Of the next two Renko books, Polar Star was terrifically compelling, and Red Square, for my money, delivered the most satisfying finish, but in between Gorky Park and Polar Star came a standalone, Stallion Gate. The guy gets my vote for sheer audacity. Stallion Gate is about Los Alamos and the Manhattan Project. I've nibbled around the edges of this subject meself, and you can only go one of two ways, I think, either gnomic and allusive or full frontal. No half-measures. Smith takes the bet, all or nothing, and Stallion Gate is high-risk, spending the writer's own capital, not coasting on the interest. He almost recovers his investment. The book is just that - almost. You can make out the shadow it casts, and the signature of the wind scouring the sand, but it never quite fills its own sails.

There have been eight Arkady Renko thrillers in all, to date, and in between, three more novels without him. Rose, which came out in 1996, is to my mind very underrated, a Victorian historical Gothic (not at all pastiche), a steam engine of a book, a mechanical wonder, hissing and dripping with condensation, levers and armatures, drive shafts and metal fatigue, shaking the rails. Sort of a cross between John Buchan and Wilkie Collins. December 6th, from 2002, is a Tokyo spy story - the title gives that away - and a nice play on the gaijin as secret agent, first cousin to the Raj-boy Kim, echoes of Philip Kerr and Alan Furst. I found it hugely entertaining.

Which brings us to the latest release, actually in 2016, The Girl from Venice. I'd call it a departure, or at least somewhat. It has the guileless and obstinate Martin Cruz Smith hero, marooned by his honor, and the ominously claustrophobic menace of the time period, the exhausted last gasp of Fascist Italy, the Americans clawing their way north, the Germans fighting a stubborn rearguard action. On the other hand, Cenzo, the lead, has an endearing sweetness to his nature, and to all intents, the book is at heart a romantic fable.

Magic realism isn't something you'd anticipate from this writer, and The Girl from Venice isn't, exactly. But there's an unexpected playfulness. I kept waiting for the darkness to swallow everybody up, and it doesn't happen. Yes, we definitely get some nasty, sinister people drifting in and out, and the girl Giulia is the last survivor of a Jewish family, lost to the fortunes of war. For all his clownishness, Il Duce has caused enormous human dislocation and suffering. You're not saddened in the least when the Red partisans catch up to him. This stuff happens, though, mostly off-stage. You don't get a lot of explicit. The heroics, too, are kind of muted and self-deprecating. like Cenzo himself. We know innocence is a casualty of war, and all too many innocents, but in this telling, basta.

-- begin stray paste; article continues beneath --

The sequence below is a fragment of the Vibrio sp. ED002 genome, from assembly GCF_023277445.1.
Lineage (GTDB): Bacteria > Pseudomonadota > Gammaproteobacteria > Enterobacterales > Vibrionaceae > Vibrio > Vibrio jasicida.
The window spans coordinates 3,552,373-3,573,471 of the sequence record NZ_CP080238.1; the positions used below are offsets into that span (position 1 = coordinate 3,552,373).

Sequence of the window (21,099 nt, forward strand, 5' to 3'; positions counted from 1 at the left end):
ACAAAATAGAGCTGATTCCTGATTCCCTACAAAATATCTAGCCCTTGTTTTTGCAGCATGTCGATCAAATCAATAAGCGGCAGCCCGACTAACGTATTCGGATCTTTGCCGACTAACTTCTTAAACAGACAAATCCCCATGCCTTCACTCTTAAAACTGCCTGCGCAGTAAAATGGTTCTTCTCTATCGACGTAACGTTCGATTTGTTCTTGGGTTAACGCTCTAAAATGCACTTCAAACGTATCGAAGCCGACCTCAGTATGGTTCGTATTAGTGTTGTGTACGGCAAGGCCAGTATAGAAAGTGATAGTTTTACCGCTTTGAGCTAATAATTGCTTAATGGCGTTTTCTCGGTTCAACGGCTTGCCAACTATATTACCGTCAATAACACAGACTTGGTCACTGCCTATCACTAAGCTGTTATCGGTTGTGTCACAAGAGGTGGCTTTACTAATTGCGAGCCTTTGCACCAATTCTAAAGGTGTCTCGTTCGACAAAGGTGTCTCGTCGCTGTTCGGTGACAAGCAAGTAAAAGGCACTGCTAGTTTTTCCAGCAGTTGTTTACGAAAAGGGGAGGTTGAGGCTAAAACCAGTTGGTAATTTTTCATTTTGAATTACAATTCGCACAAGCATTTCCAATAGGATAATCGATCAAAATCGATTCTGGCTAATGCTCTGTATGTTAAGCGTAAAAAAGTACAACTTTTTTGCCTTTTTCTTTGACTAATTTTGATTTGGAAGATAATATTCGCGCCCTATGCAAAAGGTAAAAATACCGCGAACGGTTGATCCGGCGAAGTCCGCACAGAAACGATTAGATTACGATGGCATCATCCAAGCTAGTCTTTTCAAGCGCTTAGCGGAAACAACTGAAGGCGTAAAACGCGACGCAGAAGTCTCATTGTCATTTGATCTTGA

POSTSCRIPT

I met Bill Smith at Left Coast Crime in Santa Fe, a few years back. He was getting over some grievous upper respiratory crud, his voice playing hide-and-seek, but he was extremely game and gracious. He did a long Q&A (the most recent book was Three Stations), and soldiered through with humor and patience. He gave good weight.

We talked briefly the next day, about the end of the Cold War, mostly, and when at one point I mentioned having been a Russian intelligence linguist, he admitted he didn't really speak much Russian. I think my jaw did literally drop. Bill ducked his head and smiled. He'd always used a wingman, he said, the better to get it right.

Red Square turns on a mistranslation from English to Russian, or more specifically, a misunderstanding by an American whose idiomatic Russian is almost but not quite native. "Square," a public space, vice "square," the geometric shape, but in Russian usage, two different words, ploshchad' for the place, kvadrat for the other.

Where did Bill Smith, whose command of Russian isn't what it might be, happen across the distinction? Perhaps it was luck, reaching out to pluck at his sleeve like an old Baba Yaga on the Moscow subway platform, trying to sell books of matches or locks of Stalin's hair.